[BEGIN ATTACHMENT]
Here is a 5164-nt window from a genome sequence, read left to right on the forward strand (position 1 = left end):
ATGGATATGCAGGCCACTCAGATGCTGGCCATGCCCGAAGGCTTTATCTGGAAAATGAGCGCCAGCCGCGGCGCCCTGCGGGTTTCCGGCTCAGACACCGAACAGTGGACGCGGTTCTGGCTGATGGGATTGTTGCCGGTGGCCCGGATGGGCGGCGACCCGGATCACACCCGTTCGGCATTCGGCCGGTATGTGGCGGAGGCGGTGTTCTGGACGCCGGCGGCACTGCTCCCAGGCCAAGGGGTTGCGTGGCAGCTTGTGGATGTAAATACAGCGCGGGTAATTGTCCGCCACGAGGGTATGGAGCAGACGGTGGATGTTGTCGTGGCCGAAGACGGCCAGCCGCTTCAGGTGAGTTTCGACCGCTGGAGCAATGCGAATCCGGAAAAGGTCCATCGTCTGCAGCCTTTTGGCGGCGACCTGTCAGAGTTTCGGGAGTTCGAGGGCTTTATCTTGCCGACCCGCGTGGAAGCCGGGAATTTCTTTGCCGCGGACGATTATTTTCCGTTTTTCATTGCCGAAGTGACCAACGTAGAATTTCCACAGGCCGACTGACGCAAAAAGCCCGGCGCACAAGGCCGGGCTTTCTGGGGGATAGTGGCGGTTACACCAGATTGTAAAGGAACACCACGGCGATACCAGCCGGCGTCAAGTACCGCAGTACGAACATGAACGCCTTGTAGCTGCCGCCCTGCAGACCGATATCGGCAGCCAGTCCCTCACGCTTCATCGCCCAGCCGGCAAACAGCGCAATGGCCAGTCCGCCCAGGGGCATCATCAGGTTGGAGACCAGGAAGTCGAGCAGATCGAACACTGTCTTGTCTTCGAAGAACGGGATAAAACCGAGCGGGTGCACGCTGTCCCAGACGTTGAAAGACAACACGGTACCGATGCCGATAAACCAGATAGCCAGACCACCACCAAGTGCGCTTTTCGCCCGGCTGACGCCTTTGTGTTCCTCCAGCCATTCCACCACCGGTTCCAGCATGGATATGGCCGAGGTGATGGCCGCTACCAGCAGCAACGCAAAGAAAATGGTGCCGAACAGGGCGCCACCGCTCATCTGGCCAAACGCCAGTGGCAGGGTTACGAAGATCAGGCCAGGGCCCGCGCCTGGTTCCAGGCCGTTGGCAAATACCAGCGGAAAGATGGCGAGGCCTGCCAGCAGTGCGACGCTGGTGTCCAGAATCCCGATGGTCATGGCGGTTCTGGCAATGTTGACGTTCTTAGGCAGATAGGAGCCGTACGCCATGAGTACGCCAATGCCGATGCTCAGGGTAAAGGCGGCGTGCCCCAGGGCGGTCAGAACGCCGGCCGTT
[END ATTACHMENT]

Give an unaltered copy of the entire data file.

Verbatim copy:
Here is a 5164-nt window from a genome sequence, read left to right on the forward strand (position 1 = left end):
ATGGATATGCAGGCCACTCAGATGCTGGCCATGCCCGAAGGCTTTATCTGGAAAATGAGCGCCAGCCGCGGCGCCCTGCGGGTTTCCGGCTCAGACACCGAACAGTGGACGCGGTTCTGGCTGATGGGATTGTTGCCGGTGGCCCGGATGGGCGGCGACCCGGATCACACCCGTTCGGCATTCGGCCGGTATGTGGCGGAGGCGGTGTTCTGGACGCCGGCGGCACTGCTCCCAGGCCAAGGGGTTGCGTGGCAGCTTGTGGATGTAAATACAGCGCGGGTAATTGTCCGCCACGAGGGTATGGAGCAGACGGTGGATGTTGTCGTGGCCGAAGACGGCCAGCCGCTTCAGGTGAGTTTCGACCGCTGGAGCAATGCGAATCCGGAAAAGGTCCATCGTCTGCAGCCTTTTGGCGGCGACCTGTCAGAGTTTCGGGAGTTCGAGGGCTTTATCTTGCCGACCCGCGTGGAAGCCGGGAATTTCTTTGCCGCGGACGATTATTTTCCGTTTTTCATTGCCGAAGTGACCAACGTAGAATTTCCACAGGCCGACTGACGCAAAAAGCCCGGCGCACAAGGCCGGGCTTTCTGGGGGATAGTGGCGGTTACACCAGATTGTAAAGGAACACCACGGCGATACCAGCCGGCGTCAAGTACCGCAGTACGAACATGAACGCCTTGTAGCTGCCGCCCTGCAGACCGATATCGGCAGCCAGTCCCTCACGCTTCATCGCCCAGCCGGCAAACAGCGCAATGGCCAGTCCGCCCAGGGGCATCATCAGGTTGGAGACCAGGAAGTCGAGCAGATCGAACACTGTCTTGTCTTCGAAGAACGGGATAAAACCGAGCGGGTGCACGCTGTCCCAGACGTTGAAAGACAACACGGTACCGATGCCGATAAACCAGATAGCCAGACCACCACCAAGTGCGCTTTTCGCCCGGCTGACGCCTTTGTGTTCCTCCAGCCATTCCACCACCGGTTCCAGCATGGATATGGCCGAGGTGATGGCCGCTACCAGCAGCAACGCAAAGAAAATGGTGCCGAACAGGGCGCCACCGCTCATCTGGCCAAACGCCAGTGGCAGGGTTACGAAGATCAGGCCAGGGCCCGCGCCTGGTTCCAGGCCGTTGGCAAATACCAGCGGAAAGATGGCGAGGCCTGCCAGCAGTGCGACGCTGGTGTCCAGAATCCCGATGGTCATGGCGGTTCTGGCAATGTTGACGTTCTTAGGCAGATAGGAGCCGTACGCCATGAGTACGCCAATGCCGATGCTCAGGGTAAAGGCGGCGTGCCCCAGGGCGGTCAGAACGCCGGCCGTT